If you’re happy with the company that you work for, check into opportunities for promotion. What is the employer looking for? How can you meet their needs?
Certifications can help make you a better prospective employee, but they’ll also teach you important skills for life.
5. Networking: Conferences, Events, and More
When you’re early in your career and you’re focusing on building wealth for your future, networking is the name of the game.
You can certainly use sites like LinkedIn for some surface-level networking, but if you really want to succeed, going to conferences based around your goals and interests is key.
This is where you can meet the people who will truly elevate your life. If you want to be around people who are success-minded, you have to go where they go.
Most people don’t know this, but Tim Ferriss got his start by networking—in person at blogger conferences—prior to launching his first book, The Four Hour Workweek.
6. Investing in a Mentor
If you can afford a mentor that’s in your desired field, it can be an incredibly valuable investment in your future. Mentors can do several things for you.
They can shift your thinking about your goals and ambitions. They’re clearly successful and they know the right way to do things and the mistakes to avoid (likely ones that they’ve already made).
Having a good mentor also contributes to your networking. This person becomes an important part of your personal network.
7. Skill Stacking
Depending on your work (or desired work), you may have some skills that you need to really boost yourself up.
In your field, you may require a specific set of skills. Only relying on those skills leaves you stagnant.
Skill stacking is the process of diversifying your skill set. For example, if you’re a skilled writer and editor, you likely have a job writing and editing. If you learn to code websites, do basic graphic design, and work social media, you’ve opened up new options for yourself.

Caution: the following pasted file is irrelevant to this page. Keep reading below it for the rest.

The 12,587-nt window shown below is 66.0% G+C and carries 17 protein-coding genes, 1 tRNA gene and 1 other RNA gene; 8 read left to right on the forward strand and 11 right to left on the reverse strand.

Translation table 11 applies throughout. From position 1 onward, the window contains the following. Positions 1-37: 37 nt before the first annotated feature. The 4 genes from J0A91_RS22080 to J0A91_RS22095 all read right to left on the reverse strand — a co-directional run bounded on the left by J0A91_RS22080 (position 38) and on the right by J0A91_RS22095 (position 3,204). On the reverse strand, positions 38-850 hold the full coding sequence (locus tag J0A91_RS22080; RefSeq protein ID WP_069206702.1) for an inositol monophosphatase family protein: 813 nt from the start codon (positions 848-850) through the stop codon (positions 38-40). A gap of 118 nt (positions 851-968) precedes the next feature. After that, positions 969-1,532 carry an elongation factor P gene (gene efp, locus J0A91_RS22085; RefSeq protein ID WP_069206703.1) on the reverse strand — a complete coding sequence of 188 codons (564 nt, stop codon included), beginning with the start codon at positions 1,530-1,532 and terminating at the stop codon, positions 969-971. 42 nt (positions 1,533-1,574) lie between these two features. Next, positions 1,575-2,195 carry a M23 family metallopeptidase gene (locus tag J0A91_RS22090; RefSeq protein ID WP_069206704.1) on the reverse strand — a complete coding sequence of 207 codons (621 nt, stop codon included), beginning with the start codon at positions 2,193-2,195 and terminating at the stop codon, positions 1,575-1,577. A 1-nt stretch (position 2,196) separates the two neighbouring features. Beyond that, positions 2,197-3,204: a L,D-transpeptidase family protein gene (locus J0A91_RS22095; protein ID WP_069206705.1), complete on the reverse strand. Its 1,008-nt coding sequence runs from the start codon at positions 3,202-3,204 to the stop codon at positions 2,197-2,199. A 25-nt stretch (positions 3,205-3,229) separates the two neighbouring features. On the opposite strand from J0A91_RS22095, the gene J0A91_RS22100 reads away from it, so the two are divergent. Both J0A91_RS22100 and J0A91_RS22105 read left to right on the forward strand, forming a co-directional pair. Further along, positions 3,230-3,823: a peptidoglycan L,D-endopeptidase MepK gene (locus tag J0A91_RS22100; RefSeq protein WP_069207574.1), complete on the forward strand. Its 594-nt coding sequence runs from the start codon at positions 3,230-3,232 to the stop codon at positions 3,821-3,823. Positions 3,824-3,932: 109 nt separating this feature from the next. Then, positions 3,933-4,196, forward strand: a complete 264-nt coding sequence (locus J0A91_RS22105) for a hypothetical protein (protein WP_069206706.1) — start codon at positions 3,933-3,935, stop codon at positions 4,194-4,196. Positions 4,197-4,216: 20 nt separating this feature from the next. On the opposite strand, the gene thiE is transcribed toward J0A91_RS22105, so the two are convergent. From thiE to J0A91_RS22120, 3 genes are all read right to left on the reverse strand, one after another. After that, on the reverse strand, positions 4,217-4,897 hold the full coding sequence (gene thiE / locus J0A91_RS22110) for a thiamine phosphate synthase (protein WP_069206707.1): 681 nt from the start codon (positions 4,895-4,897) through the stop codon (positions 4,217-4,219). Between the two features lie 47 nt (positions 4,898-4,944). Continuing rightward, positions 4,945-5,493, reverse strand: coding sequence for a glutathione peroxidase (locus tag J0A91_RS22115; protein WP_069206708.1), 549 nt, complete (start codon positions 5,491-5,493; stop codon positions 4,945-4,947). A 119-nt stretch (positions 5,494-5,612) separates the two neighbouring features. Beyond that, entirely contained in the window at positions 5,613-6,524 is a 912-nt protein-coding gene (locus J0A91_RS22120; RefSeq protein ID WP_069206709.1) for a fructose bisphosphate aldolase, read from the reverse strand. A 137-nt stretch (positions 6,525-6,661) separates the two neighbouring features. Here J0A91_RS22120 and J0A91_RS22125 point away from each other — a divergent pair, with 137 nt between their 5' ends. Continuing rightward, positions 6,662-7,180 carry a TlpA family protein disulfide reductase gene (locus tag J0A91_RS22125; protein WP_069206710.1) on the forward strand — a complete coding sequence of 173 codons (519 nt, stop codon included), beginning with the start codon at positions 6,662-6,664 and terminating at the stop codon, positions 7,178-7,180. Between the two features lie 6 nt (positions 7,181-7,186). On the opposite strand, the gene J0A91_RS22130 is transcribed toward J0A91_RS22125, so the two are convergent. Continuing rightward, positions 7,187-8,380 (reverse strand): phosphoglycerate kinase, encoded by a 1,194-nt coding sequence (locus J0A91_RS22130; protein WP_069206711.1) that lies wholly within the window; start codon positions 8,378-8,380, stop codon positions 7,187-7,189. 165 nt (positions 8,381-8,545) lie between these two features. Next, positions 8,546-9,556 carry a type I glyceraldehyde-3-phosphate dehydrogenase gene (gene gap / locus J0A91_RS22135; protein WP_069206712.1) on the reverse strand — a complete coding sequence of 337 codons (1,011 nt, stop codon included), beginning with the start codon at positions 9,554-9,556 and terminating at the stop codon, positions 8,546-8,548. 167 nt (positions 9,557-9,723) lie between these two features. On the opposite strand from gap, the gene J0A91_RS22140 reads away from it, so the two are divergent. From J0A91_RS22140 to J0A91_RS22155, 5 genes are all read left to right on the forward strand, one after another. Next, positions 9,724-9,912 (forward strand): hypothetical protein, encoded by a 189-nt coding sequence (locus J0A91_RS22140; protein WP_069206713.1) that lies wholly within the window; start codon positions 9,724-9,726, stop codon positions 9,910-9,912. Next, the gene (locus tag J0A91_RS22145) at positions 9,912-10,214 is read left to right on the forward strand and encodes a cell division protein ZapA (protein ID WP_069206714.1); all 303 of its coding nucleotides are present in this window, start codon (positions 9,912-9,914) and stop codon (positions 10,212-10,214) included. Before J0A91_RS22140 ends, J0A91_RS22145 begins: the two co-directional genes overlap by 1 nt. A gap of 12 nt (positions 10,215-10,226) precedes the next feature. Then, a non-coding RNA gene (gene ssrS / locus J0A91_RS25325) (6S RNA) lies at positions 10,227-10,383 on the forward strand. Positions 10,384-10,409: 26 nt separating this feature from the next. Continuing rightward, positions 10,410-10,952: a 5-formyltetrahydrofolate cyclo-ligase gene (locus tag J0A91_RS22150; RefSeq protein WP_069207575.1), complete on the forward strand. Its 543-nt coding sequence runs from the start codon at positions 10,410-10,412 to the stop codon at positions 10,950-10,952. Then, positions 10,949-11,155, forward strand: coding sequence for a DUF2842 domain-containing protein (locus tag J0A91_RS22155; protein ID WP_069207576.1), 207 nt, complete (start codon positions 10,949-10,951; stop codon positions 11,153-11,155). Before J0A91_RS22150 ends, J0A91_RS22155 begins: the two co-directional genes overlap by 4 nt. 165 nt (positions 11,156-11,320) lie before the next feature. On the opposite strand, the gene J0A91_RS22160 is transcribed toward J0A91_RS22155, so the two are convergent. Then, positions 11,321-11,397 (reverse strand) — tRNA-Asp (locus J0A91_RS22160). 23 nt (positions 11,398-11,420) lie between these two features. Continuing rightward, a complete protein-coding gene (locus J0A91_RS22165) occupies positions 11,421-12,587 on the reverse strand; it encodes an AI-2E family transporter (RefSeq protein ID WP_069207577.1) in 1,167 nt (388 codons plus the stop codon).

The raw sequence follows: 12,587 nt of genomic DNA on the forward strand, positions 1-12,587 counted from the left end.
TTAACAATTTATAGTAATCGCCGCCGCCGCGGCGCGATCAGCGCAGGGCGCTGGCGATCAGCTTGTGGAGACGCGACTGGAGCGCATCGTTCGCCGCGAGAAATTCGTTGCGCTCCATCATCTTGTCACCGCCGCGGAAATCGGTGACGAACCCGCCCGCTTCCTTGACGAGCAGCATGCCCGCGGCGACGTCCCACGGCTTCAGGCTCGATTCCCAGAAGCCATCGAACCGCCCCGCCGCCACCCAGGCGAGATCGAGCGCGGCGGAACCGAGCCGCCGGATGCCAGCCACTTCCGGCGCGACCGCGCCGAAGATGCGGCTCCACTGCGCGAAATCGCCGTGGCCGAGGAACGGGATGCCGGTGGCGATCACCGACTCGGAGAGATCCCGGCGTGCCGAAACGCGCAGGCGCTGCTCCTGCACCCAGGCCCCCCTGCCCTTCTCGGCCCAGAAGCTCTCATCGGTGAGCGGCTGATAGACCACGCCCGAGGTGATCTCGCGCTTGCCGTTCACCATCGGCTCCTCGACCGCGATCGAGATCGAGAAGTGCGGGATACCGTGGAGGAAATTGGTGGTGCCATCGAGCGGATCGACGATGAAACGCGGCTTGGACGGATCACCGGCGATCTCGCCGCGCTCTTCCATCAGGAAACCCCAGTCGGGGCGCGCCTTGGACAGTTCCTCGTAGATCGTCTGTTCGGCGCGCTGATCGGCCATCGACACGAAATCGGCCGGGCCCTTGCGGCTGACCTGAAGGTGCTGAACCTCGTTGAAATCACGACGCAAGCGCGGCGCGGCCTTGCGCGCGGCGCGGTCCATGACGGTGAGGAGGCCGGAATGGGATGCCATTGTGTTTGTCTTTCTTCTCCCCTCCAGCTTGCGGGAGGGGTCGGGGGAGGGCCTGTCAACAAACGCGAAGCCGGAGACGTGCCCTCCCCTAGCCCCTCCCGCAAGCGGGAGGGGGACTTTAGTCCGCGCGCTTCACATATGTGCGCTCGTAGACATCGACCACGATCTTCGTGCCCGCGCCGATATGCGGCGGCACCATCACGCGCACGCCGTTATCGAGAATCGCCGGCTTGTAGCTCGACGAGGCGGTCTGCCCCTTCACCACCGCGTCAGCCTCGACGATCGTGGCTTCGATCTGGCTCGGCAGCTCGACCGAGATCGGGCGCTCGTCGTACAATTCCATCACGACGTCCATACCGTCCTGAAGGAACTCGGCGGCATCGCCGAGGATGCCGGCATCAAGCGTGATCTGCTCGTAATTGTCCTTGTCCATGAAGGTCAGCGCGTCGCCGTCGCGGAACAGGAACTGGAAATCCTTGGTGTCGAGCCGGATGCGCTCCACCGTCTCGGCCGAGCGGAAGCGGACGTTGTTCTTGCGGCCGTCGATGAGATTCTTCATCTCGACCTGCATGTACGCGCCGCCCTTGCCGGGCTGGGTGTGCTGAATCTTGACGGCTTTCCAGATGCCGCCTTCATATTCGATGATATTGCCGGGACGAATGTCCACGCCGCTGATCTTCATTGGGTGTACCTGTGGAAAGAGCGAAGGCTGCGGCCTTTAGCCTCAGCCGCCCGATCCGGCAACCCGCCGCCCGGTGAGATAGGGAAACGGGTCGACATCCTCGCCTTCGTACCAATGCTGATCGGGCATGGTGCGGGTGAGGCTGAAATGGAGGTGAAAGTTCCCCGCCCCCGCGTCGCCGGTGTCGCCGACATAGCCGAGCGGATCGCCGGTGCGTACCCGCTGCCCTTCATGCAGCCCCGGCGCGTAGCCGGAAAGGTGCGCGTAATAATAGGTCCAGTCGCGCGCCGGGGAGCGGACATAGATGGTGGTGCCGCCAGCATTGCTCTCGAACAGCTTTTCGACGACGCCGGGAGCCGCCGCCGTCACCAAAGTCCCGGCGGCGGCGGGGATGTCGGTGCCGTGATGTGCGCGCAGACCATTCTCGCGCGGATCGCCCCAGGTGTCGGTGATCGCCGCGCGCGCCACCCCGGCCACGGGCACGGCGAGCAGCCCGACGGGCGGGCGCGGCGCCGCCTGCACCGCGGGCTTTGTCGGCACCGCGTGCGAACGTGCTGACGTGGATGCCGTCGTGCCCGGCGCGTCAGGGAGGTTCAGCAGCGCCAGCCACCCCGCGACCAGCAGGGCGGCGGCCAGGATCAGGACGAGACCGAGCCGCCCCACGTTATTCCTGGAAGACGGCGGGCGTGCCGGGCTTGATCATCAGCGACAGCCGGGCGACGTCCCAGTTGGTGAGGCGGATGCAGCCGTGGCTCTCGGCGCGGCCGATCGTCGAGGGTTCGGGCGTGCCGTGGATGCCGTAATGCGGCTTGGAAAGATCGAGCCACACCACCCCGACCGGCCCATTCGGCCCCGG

Not only are you now more valuable to prospective employers, but you also can use these skills to build your own personal business (or collaborate with other skilled people via your network to work together on something new).
Preparing for Your Future
If you’re sitting on $1000, you could also put some of it toward preparing for your future.
8. Saving for Emergencies
Saving money looks different to everyone. If you prefer to have cash on hand for emergencies, saving money in a secure place in your home (like a safe) is a smart idea. You never know when you’re going to need money right away.
You can also put money into a secure bank account or a savings account. When you put it there, leave it until you absolutely need it. It can be tempting to take money out for trivial things, but this is for your future.
9. Pre-Pay Your Mortgage
Another powerful use of $1000 is to pre-pay one month (or several months) of your mortgage principal. The principal is the amount you borrowed from your lender and have left to pay back. Each time you make a monthly payment to your mortgage lender, part of that payment goes toward principal paydown and part of it goes toward paying the interest you owe on the loan.
When you pre-pay your mortgage principal even by a single month, it can takes years off your loan, slash thousands of dollars off the interest you’ll owe over the course of your loan, and build up your equity more rapidly. It also means you’ll be mortgage-free sooner than anticipated!
Why is this? Because when you prepay your mortgage principal, it moves you farther along your amortization schedule, also known as your mortgage payment table. That’s just a fancy way to say that when you prepay the principal, you get to start having more of your monthly payment go toward principal paydown and less of it toward the interest you owe on your borrowed money.
What to Do With $1000: Takeaways
It can be difficult to know what to do with $1000 if you’ve never had that much money all in one place.
The best thing that you can do is invest. That can be traditional investment, investment in yourself, or investment in your future via an emergency fund or skill and experience building.